Shortly after Charlie Weis was hired as the coach at Kansas, he sat in his office overlooking Memorial Stadium and asked a couple of people huddled around his desk a simple question.

"Why has Kansas State had so much success and Kansas has not?" he said.

It was hard to tell whether the question was earnest or rhetorical. After all, the Wildcats were coming off a Cotton Bowl appearance and the Jayhawks had just fired Turner Gill, and there was little disputing that Kansas State was the state's alpha program when it came to football.

Fast-forward two years and Weis is still trying to come up with answers. But he may have at least identified why the Wildcats have routinely beaten up on the neighbors to the east.

"I've learned that they have done a better job of magnifying the importance of the game," Weis said. "Let's forget about the game itself. Let's talk about the attitude that's permeated from the top on down, the significance of the game, and it's for several reasons.

Like the split among the state's fans, often within the same household.

"You're not playing just for your football team and your student body," Weis said. "It's for all those people who go into work on Monday and have an opportunity to take shots, and most of the time we've been receiving the shots. It would be really nice to walk into work on Monday, for most people, and be able to fire shots instead of taking them."

Kansas State (6-5, 4-4 Big 12) has won four straight in the series, and is 16-4 in the series since 1993. Bill Snyder is 17-4 against the Jayhawks (3-8, 1-7), including 7-3 in Lawrence.

In fact, Snyder has put such emphasis on the rivalry that the Governor's Cup awarded to the winner each year stands on its own pedestal immediately through the doors of the Vanier Football Complex, rather than crowding into the trophy cases with the rest of the Wildcats' baubles.

"You get to play 12 games, and if you are fortunate enough, you get to play 13 games a year," Snyder said. "The players invest so much — 340 days a year — it is just hard for me to fathom that the players wouldn't have great motivation every time that you have the opportunity to play."

Especially the one day a year that it's against Kansas.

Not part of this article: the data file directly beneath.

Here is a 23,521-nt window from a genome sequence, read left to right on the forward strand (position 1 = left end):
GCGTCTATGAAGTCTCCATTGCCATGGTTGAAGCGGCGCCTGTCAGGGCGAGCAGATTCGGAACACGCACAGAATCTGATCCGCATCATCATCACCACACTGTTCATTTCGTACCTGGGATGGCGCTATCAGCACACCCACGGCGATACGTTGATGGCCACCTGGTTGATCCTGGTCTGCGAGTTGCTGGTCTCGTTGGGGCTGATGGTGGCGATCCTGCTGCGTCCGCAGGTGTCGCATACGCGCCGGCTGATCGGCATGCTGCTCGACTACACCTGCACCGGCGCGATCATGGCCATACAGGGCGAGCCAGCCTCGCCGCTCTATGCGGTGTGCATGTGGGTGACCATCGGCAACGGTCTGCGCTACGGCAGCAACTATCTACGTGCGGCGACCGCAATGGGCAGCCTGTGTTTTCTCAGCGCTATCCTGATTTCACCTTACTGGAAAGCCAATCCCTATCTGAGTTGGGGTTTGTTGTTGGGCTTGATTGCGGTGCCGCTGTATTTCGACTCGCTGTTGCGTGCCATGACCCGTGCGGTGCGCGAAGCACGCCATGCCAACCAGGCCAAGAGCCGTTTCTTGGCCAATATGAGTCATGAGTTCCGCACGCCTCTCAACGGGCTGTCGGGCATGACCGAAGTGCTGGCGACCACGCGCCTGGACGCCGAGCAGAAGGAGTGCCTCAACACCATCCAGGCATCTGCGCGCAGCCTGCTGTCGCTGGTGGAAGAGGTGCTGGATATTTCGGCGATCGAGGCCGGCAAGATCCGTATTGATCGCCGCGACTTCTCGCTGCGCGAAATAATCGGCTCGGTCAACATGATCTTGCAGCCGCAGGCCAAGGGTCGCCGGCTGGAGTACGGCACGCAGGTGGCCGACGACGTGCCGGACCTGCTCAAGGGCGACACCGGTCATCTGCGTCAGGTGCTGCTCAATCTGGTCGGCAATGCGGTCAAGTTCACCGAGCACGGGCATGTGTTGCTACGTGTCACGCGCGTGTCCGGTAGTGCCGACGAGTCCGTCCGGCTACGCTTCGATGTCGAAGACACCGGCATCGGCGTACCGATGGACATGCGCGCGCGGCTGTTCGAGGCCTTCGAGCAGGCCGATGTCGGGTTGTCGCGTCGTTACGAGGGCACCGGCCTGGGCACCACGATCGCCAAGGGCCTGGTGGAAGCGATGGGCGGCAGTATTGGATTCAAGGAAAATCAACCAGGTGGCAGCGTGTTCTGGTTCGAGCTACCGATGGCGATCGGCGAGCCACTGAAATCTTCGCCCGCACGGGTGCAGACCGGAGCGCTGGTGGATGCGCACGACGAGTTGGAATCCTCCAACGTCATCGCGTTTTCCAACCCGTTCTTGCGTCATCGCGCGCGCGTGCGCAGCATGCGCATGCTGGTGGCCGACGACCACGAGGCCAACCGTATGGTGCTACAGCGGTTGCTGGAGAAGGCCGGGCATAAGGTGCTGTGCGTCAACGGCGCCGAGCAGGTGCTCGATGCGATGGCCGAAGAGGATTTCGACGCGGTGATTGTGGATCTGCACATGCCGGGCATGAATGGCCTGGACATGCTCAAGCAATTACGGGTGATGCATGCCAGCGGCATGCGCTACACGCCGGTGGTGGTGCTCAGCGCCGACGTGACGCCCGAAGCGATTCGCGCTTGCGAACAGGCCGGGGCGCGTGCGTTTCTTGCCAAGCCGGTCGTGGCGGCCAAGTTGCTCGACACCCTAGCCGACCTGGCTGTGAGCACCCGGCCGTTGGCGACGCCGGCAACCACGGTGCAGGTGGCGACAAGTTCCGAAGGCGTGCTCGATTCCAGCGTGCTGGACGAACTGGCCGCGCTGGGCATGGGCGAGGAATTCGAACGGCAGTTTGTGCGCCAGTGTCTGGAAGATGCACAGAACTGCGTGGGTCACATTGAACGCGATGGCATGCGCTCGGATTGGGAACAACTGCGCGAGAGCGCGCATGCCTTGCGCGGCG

"If you can't get up for a rivalry game, you've got problems," said Kansas State wide receiver Curry Sexton, a native of Abilene, Kan. "In a game like this, nobody should need to fire you up. I know the in-state guys, and even the guys from out of state, share the same feeling we do. Everybody will be up for this game and we will not need any added motivation."

So with motivation accounted for, here are five other things to keep in mind as the Wildcats try to improve their bowl destination on Saturday and the Jayhawks try to finish with a win:

QBS A-PLENTY: Kansas State has been shuffling Jake Waters and Daniel Sams all season, but the Jayhawks have two quarterbacks who could play, too. Montell Cozart, a freshman, is expected to get the nod over junior transfer Jake Heaps, the starter earlier in the year. But it was Heaps who finished out last week's blowout loss to Iowa State.

SIMS CITY: One of the rare bright spots for the Kansas offense this season has been running back James Sims, who's already run for 1,028 yards and seven touchdowns. He's the first player in school history with 1,000 yards in back-to-back seasons.

PUTTING UP POINTS: Kansas didn't seem to have a problem moving the ball out of its territory against Iowa State. It was once the Jayhawks crossed midfield that things went haywire. "We were moving the ball well," Jayhawks offensive lineman Gavin Howard said, "but we seemed to stall every time. That's something we've struggled with all season."

OPEN LOCK-ETT: Kansas state wide receiver Tyler Lockett had a school-record 278 yards receiving and 440 all-purpose yards last week against Oklahoma, the fifth-most in FBS history. "Coach said there was going to be a lot of one-on-ones out there," Lockett said. "When that happens, the person with the best technique is going to win."

BOUNCE BACK: The Wildcats will be trying to bounce back from a loss to Oklahoma while Kansas is trying to do the same after losing to the Cyclones. "We feel we've made a lot of progress," Wildcats cornerback Dante Barnett said. "We just had a little bump in the road last week."